Allan Gardens Conservatory Spring Flower Show 2012




Tahiti narcissus daffodil at Allan Gardens Conservatory Spring Flower Show 2012 by garden muses-not another Toronto gardening blog
"Tahiti" narcissus daffodil at the
Allan Gardens Conservatory Spring Flower Show 2012 

February 05, 2012

Are you going to Canada Blooms this year?

I ask myself this question every March


I know it's over a month away but Canada Blooms in Toronto, our "Largest Flower & Garden Festival" and simultaneously "North America's Largest Home & Garden Event" (more on the latter further down) is scheduled from March 16-25 this year. It's interesting to note that the show is "co-locating" (co-mingling?) with the National Home Show for the first time in the same building/different hall and running now for ten days instead of the usual five in the past. There have been arguments supporting and criticizing the move, all perfectly reasonable, but will they convince you to attend again or for the first time?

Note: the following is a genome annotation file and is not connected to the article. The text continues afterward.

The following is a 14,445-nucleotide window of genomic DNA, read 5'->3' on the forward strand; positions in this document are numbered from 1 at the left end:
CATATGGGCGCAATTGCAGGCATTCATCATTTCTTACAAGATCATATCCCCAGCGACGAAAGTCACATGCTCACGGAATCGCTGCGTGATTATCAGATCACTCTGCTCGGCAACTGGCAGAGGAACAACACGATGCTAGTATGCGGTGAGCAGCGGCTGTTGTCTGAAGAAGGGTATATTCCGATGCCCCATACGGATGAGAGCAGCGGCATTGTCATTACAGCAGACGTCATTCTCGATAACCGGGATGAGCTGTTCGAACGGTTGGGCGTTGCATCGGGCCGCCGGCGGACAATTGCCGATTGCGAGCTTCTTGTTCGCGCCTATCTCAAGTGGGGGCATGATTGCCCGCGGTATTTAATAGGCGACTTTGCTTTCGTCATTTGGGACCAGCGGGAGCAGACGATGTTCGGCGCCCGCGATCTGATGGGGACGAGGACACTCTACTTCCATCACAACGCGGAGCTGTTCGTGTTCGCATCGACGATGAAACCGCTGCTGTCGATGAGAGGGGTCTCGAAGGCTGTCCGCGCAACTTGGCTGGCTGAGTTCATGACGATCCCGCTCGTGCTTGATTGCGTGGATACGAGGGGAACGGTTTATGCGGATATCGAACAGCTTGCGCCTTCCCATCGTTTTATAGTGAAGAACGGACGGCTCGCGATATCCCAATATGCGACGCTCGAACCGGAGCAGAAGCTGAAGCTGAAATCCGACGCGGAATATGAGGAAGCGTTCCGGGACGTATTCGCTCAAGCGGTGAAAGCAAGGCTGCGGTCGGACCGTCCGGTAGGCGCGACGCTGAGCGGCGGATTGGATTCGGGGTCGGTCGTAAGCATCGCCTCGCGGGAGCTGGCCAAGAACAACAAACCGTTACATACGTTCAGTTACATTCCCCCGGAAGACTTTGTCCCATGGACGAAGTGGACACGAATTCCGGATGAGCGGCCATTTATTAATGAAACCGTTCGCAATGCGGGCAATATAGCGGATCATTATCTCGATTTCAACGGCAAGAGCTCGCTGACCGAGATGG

I went to my first CB in 2006, when it was held at the Metro Convention Centre. I remember taking the escalators down to the bunkered exhibition halls. (Someone described it as travelling to hell surrounded by pretty flowers!) As a "mature" (lol) student in Humber College's Landscape Technician program,  I helped build the school's annual contribution to the show, a display garden showing off the students' construction skills as our design teachers intepreted the theme of the year. (CB always has a theme every year. For 2012, it's "CityCulture.") Looking at all the pretty flowers (mostly all were forced of course as you'd very unlikely see blooming rhodos outside here in March) many stories underground was always a surreal experience. You certainly had to suspend your disbelief for a few hours.